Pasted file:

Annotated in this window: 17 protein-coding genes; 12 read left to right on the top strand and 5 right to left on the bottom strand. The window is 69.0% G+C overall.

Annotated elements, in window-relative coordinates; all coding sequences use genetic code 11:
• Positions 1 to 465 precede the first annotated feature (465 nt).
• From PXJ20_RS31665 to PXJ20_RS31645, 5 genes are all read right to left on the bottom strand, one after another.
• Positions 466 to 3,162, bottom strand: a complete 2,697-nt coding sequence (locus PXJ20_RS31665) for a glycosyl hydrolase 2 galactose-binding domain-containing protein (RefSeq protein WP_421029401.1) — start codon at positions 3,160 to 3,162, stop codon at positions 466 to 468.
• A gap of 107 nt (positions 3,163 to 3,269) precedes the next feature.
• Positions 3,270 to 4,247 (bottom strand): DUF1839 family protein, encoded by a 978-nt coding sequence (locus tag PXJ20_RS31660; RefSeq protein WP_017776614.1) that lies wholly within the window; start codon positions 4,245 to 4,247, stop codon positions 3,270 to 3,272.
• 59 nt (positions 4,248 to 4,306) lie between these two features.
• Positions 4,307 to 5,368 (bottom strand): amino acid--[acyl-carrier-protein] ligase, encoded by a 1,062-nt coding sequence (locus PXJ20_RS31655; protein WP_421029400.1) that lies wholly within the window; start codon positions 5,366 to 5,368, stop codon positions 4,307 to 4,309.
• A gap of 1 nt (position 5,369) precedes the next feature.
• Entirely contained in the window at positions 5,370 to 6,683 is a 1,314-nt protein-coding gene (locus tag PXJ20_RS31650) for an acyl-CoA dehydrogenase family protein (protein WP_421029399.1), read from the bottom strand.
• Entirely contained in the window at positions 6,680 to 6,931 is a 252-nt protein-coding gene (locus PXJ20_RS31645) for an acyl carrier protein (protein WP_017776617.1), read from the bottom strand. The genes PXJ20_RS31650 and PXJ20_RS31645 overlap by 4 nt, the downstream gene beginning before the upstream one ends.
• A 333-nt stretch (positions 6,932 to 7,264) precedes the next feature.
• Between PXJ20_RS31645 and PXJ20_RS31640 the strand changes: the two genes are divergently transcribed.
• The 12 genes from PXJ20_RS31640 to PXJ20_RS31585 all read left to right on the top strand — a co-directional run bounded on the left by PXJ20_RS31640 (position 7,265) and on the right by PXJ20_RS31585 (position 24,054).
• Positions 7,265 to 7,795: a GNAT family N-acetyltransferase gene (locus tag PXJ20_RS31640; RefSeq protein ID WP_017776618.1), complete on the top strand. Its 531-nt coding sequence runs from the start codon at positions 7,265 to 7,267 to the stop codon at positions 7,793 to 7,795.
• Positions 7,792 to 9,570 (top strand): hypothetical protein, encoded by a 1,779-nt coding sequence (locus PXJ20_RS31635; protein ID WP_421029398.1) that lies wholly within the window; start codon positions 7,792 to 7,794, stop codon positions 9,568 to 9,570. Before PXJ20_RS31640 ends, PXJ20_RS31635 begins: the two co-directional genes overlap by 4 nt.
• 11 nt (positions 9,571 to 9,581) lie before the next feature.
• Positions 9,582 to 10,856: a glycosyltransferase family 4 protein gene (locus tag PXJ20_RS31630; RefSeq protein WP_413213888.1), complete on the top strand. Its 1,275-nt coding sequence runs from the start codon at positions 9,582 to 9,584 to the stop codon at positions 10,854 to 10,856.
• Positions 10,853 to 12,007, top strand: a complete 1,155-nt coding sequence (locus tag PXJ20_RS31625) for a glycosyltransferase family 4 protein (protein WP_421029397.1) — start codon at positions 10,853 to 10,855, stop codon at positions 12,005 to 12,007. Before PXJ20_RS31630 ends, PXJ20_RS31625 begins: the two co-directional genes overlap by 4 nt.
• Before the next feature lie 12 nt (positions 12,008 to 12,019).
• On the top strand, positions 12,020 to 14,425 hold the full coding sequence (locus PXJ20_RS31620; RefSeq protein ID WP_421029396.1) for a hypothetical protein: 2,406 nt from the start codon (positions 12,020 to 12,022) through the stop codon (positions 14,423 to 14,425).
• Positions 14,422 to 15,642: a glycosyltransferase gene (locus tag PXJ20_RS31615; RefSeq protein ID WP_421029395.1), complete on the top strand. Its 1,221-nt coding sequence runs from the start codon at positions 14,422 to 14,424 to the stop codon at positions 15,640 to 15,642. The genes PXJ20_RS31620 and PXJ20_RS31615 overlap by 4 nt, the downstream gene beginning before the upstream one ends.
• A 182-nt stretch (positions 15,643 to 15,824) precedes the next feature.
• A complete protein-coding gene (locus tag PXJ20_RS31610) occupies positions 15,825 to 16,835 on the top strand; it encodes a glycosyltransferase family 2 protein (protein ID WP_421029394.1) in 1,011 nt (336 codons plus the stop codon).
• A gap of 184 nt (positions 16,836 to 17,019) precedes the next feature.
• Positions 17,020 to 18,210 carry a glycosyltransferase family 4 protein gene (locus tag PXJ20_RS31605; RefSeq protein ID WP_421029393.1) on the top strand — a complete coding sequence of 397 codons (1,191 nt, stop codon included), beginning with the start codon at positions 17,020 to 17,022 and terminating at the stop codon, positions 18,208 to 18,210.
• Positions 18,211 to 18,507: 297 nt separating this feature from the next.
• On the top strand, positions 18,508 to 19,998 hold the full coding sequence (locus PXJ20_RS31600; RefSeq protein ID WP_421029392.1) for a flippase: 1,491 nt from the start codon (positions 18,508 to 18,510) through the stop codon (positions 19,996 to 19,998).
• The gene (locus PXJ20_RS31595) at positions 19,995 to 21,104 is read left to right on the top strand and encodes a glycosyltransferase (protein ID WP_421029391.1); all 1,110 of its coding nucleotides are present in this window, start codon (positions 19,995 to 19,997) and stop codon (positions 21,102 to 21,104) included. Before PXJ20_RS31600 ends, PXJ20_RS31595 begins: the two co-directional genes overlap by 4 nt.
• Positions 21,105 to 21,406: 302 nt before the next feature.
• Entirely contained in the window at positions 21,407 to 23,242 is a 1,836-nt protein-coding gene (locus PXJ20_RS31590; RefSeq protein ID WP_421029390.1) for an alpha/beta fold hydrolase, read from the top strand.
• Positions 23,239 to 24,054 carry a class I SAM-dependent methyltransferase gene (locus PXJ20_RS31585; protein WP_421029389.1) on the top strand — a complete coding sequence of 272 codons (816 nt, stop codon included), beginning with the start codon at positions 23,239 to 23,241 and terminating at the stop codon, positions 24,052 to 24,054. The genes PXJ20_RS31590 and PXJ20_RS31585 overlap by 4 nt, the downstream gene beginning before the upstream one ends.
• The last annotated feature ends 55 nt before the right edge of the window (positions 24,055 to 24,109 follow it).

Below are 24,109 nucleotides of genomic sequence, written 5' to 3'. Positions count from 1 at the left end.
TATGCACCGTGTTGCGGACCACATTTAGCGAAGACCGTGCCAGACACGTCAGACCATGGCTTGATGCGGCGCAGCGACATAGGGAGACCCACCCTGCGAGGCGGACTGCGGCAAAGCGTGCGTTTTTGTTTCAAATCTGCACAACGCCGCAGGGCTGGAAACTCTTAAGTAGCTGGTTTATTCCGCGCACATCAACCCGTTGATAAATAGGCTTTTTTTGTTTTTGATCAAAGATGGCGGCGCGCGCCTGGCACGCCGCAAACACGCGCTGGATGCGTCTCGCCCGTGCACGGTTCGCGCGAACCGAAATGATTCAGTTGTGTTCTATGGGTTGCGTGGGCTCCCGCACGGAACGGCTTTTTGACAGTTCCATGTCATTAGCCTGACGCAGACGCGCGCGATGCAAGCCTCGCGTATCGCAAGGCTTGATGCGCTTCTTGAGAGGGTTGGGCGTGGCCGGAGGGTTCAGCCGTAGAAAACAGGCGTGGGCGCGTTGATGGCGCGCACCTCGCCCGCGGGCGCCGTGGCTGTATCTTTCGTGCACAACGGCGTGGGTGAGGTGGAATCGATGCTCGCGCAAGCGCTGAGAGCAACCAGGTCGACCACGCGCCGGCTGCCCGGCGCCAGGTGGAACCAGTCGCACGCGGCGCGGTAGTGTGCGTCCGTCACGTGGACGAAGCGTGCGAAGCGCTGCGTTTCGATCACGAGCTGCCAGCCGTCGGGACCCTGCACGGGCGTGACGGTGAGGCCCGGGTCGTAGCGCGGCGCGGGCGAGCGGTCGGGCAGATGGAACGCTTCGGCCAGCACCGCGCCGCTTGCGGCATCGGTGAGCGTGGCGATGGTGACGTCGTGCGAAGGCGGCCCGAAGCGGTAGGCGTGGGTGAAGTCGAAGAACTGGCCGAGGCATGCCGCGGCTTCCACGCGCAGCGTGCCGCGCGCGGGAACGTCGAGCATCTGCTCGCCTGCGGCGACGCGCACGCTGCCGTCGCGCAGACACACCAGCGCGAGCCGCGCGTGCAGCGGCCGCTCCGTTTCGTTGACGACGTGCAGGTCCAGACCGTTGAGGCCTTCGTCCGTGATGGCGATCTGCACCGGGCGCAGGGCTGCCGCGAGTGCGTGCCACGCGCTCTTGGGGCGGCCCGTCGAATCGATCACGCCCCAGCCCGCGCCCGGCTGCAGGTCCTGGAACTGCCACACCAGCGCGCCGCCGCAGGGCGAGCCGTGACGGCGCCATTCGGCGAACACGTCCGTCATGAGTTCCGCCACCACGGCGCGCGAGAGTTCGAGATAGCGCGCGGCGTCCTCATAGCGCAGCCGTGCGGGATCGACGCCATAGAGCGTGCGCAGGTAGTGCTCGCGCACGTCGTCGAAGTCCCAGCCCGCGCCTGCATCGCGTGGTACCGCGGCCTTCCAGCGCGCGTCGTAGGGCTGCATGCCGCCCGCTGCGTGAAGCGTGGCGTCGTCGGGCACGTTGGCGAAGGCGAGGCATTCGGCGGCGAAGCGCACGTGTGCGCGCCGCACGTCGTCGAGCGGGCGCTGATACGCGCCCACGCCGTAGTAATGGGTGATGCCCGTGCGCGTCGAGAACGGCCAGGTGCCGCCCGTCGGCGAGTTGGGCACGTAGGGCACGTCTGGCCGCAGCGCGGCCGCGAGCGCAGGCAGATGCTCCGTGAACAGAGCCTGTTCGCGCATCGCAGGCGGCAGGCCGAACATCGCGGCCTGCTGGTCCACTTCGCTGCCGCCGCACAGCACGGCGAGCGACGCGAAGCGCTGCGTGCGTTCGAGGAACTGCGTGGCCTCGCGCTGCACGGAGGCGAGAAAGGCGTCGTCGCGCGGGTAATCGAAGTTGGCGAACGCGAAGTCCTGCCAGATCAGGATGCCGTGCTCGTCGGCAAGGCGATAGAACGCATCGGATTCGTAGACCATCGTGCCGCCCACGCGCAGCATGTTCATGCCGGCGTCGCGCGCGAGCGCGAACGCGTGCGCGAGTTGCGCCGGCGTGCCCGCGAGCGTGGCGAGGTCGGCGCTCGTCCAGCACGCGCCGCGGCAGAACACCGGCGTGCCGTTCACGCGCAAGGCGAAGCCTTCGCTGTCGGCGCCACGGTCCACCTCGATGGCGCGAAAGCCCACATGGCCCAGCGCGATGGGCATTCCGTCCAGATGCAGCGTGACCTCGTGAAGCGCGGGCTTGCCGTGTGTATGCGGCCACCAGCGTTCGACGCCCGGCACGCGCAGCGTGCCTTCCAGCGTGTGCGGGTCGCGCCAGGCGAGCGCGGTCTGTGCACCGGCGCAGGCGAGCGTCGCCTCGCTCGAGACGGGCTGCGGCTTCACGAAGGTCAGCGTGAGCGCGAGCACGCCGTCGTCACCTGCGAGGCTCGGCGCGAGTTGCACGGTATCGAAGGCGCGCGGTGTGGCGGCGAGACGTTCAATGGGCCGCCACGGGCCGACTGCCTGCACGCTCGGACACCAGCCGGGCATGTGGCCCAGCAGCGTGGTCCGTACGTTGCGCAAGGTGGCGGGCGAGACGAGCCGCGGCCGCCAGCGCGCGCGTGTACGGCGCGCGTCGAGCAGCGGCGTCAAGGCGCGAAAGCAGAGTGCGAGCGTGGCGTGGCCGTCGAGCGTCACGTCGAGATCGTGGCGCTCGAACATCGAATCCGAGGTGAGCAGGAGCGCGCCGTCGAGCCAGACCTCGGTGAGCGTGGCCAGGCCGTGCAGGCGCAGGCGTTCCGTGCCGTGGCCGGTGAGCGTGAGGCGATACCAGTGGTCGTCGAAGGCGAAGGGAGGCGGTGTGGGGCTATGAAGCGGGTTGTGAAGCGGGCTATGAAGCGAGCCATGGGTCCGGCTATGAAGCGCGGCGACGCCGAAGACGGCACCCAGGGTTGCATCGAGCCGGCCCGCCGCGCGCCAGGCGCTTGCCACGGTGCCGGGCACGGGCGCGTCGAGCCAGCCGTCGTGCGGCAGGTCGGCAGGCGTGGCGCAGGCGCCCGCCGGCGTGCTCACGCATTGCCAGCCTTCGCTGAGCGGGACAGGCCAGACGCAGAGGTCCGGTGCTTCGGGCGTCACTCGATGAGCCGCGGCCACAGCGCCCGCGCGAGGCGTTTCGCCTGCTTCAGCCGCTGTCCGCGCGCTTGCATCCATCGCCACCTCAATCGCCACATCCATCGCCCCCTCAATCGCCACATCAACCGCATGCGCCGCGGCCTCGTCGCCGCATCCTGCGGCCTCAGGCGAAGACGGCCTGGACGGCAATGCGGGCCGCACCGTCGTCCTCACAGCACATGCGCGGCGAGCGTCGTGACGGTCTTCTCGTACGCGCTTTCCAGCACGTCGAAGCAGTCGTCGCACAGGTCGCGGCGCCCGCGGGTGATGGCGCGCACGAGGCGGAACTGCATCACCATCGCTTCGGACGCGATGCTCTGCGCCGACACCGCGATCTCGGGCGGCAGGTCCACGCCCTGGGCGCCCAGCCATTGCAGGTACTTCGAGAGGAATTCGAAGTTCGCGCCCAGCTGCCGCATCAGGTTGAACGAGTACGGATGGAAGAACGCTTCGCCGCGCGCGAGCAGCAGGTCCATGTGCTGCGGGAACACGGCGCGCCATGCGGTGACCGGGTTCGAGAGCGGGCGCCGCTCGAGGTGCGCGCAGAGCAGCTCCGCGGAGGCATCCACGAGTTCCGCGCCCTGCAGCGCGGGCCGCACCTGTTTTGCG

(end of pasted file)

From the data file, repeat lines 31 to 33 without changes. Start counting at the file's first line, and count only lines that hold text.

• Positions 21,105 to 21,406: 302 nt before the next feature.
• Entirely contained in the window at positions 21,407 to 23,242 is a 1,836-nt protein-coding gene (locus PXJ20_RS31590; RefSeq protein ID WP_421029390.1) for an alpha/beta fold hydrolase, read from the top strand.
• Positions 23,239 to 24,054 carry a class I SAM-dependent methyltransferase gene (locus PXJ20_RS31585; protein WP_421029389.1) on the top strand — a complete coding sequence of 272 codons (816 nt, stop codon included), beginning with the start codon at positions 23,239 to 23,241 and terminating at the stop codon, positions 24,052 to 24,054. The genes PXJ20_RS31590 and PXJ20_RS31585 overlap by 4 nt, the downstream gene beginning before the upstream one ends.